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Underwater acoustic glider hailed a ‘success’ for detecting right whales

Transport Canada says it is pleased with the results of an underwater acoustic glider used to help detect the endangered North Atlantic right whales as they migrate to and from Canadian waters in the spring and fall.

While the federal department has been testing different technology over the last few years for finding right whales, this was the first year an underwater glider and a drone were added.

Researchers hope they will help them to understand the movement patterns of the species, as well as provide earlier detection to prevent ship strikes.

“Within the first 24 hours of operation, the glider detected the North Atlantic right whale and a slowdown was triggered in that corresponding zone,” said Michelle Sanders, director of Clean Water Policy with Transport Canada based in Ottawa.

“It’s been a really valuable resource to support the dynamic management of the measures. And we really consider that one a success for this year.”

Sanders said the glider, which was a technology partnership with the University of New Brunswick, was deployed for two months.

This map from Transport Canada shows the static zones, the dynamic shipping zones (A, B, C, D and E), the seasonal management areas, the restricted area and the trial voluntary speed restriction zone for 2020. (Transport Canada)

During that time it was in a shipping zone south of Anticosti Island in the Gulf of St. Lawrence, and detected nine right whales.

“We will definitely be looking at how we can continue to better integrate this technology into our monitoring system. So with the glider especially, we’re looking to at least have one, if not two, next year.”

Last week, the latest population numbers were released at the annual North Atlantic Right Whale Consortium. There are just 356 right whales left in the world, down from 409 last year — news that came as a blow to researchers.

There have been no reported deaths of right whales in Canadian waters so far in 2020.

Canada’s federal government has been quick to respond in recent years, implementing fishing area closures as well as speed restrictions on shipping vessels.

New for Transport Canada this year was bringing speed limits down to all ships over 13 metres — it only applied to vessels over 20 metres last year — as well as a mandatory restricted area around the Shediac Valley and a trial voluntary speed limit to 10 knots through the Cabot Strait, an important corridor for the whales.

“The aim of the 2020 measures is really to more efficiently target vessel traffic risks to North Atlantic right whales over the course of the season. So especially as they migrate in and out of the Gulf of St. Lawrence in the spring of the fall without, of course, jeopardizing safety and security of mariners,” she said.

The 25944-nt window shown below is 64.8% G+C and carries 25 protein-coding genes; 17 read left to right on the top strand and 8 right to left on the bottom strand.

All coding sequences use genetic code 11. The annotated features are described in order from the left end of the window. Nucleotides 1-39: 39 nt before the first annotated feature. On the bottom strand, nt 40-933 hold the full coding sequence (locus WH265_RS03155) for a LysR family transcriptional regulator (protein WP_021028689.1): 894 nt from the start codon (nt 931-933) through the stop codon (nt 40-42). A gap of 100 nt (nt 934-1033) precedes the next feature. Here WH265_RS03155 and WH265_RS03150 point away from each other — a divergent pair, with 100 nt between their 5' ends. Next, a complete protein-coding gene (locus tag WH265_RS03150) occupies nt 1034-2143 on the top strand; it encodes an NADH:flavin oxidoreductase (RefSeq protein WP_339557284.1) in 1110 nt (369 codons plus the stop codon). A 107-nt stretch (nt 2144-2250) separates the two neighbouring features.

WATCH | New ‘gut wrenching’ population estimates for North Atlantic right whales

Researchers of the endangered North Atlantic right whale are dealing with a major blow this week, as the latest population estimates suggest there are only 356 right whales left. The CBC’s Emma Davie reports. 2:49

Sanders said Transport Canada has relied heavily on aerial surveillance for spotting right whales in previous years.

While the drone was able to cover more distance than the underwater glider, Sanders said it didn’t spot any right whales this year. It did, however, find other species such as fin whales, humpback whales and basking sharks.

“Given the sightings that it has had of other species, it shows that it is working and is a valuable tool for us next year as well.”

Sanders said Transport Canada hopes to test a land-based infrared camera near the Cabot Strait before the end of the year to see if it, too, could detect right whales as they’re going through that area.

But she said the testing of that camera was delayed due to the pandemic.

This North Atlantic right whale was spotted by Transport Canada in 2019. (Transport Canada)

Scientists expressed concerns with gaps in right whale tracking during the height of the COVID-19 lockdown, when there were fewer boats on the water and planes in the air to spot the whales.

Sanders said the pandemic delayed the glider’s deployment by about two months, prevented U.S. scientists from flying over Canadian airspace to spot the whales and even impacted the participation of shipping vessels in trial slowdown areas.

“With safety protocols, just concerns and the stress of dealing with the pandemic and making sure that they were following all the new requirements of where they could go, where they couldn’t go,” she said. “So we know that that had an effect.”

Sanders said the reduction in right whale deaths this year means she is hopeful Transport Canada is “doing something right.”

“I think what we continue to learn is that there’s no silver bullet. There’s no one thing that is going to work for everybody, everywhere,” she said.

“We need to keep trying. We need to keep working with all partners and testing some of these solutions to see what is working.”


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